How can the difficulties of aluminum downstream in Europe be solved

The profound changes in the global economic, political and social system have recently put European aluminum downstream in difficulty. In 2017, EU production of aluminum extrusions was below the levels of 2000, although global production tripled over the same period. The situation is very complex, so an overall strategy would be needed to improve it. The most long-standing issue concerns access to raw materials, i.e. the so-called primary aluminum, whose industry prevails over the development needs of the entire supply chain. This is because in the past, support for the aluminum industry in the European Union has been left to commercial policy, to the advantage of large multinational primary manufacturers, with crystallized duties that have compromised the results that the European Commission itself expected. 

The weight of import duties weighs on the aluminum industry in Europe

In particular, the duty on the import of raw metal has generated negative effects on the downstream aluminum companies in Europe, which have had to bear higher costs than the non-EU competition. Thus the competitiveness of the European downstream industry, which until a few decades ago had an advantage over competitors worldwide, has gradually eroded. We need an effective industrial policy that takes into account the interests of the entire supply chain, not just a part of it.

Upstream companies are more closely linked to improvements in energy efficiency, therefore less subject to difficulties, while those of the aluminum downstream, although historically known as the engine of creativity, inclusiveness and growth, are struggling. The downstream of aluminum in Europe remains the keystone to support many strategic downstream chains, such as the automotive, aerospace, packaging, electrical engineering, as long as it is lightened by the weight of the duty. In fact, although it grew by 18% in absolute terms in the period, the market share of EU countries in the world production of aluminum semi-finished products gradually decreased from 29% in 2000 to 14% in 2017.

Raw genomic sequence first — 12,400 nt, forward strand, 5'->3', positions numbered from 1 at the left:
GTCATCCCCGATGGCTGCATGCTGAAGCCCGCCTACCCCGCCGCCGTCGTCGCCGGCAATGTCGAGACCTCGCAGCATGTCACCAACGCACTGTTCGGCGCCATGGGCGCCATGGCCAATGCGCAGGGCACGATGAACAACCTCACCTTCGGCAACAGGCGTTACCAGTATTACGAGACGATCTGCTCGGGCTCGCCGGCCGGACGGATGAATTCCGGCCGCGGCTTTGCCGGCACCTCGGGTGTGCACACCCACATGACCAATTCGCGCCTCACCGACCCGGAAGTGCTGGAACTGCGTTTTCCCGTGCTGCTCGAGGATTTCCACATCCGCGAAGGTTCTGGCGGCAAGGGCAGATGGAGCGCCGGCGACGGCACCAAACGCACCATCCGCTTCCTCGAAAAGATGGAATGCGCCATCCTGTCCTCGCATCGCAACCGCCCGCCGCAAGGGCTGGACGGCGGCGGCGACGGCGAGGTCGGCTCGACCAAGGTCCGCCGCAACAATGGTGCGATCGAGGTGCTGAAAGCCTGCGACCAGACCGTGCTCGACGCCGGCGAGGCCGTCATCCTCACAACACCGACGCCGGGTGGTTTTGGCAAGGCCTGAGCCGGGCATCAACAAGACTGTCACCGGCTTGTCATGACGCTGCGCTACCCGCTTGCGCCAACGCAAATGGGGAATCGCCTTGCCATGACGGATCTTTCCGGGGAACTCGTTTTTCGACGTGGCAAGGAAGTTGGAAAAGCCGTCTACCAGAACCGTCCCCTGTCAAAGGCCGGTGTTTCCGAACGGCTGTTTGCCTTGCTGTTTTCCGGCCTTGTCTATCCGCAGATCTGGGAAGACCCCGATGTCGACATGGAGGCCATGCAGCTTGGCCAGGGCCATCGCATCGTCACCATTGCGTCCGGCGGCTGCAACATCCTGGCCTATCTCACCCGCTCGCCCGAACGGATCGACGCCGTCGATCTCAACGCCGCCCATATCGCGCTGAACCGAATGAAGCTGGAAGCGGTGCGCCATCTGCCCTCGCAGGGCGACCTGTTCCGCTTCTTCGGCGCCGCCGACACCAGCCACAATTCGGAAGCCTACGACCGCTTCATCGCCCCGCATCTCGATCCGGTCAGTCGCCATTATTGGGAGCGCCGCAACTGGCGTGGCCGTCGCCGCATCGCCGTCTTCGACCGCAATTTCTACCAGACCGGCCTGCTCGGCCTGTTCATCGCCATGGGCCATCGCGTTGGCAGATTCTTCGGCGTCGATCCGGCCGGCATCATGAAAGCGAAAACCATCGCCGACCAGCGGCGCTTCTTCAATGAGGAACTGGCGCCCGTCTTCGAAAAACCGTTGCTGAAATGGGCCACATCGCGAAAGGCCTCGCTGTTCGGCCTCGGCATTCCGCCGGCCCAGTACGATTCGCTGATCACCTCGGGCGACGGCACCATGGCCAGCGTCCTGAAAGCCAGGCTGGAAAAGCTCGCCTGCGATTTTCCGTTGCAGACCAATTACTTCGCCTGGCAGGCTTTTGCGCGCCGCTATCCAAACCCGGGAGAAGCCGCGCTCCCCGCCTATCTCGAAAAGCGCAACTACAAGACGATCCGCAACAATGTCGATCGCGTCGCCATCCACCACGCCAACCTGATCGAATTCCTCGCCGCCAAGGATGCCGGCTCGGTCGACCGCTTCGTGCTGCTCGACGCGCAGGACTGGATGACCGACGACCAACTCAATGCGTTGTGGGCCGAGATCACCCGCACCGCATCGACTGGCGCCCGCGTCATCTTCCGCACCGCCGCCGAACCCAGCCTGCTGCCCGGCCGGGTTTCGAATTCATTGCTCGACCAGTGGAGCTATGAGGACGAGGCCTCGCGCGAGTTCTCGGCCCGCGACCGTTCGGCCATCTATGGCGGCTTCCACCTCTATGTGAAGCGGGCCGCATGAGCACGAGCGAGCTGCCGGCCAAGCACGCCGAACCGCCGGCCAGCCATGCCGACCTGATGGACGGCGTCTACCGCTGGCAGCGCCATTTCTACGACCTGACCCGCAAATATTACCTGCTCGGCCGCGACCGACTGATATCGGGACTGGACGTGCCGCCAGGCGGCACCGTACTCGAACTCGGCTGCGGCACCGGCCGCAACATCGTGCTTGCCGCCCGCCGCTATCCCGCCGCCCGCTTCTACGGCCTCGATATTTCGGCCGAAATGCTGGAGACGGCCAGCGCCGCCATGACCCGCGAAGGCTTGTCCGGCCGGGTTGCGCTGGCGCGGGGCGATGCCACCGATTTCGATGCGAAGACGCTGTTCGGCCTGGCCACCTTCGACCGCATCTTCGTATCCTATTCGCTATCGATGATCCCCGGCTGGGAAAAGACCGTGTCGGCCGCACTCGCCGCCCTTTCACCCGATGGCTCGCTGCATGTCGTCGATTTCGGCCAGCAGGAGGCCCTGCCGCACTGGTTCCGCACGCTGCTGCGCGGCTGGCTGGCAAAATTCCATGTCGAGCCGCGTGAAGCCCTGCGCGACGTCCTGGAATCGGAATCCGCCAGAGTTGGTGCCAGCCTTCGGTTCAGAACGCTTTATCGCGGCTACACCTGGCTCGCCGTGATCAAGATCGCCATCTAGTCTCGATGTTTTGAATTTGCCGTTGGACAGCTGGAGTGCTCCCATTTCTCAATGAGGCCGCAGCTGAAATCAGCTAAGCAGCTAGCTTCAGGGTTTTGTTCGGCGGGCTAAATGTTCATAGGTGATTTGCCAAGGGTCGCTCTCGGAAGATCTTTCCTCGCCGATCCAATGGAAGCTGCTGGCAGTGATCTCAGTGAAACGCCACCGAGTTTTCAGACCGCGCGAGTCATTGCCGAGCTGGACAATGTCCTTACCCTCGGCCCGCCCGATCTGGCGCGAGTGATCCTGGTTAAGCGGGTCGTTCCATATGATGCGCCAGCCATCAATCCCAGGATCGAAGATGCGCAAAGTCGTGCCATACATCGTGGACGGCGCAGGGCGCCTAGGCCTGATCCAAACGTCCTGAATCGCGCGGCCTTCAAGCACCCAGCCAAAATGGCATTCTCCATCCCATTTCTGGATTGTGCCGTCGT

Europe's competitive advantage in the aluminum downstream lies in the technological supremacy of the downstream activities. The risk is losing it without new rules for access to raw materials.

italpres is committed to disseminating information regarding the downstream of aluminum in Europe and the aluminum industry in general, in order to improve the sector to which it belongs. For more information, contact us.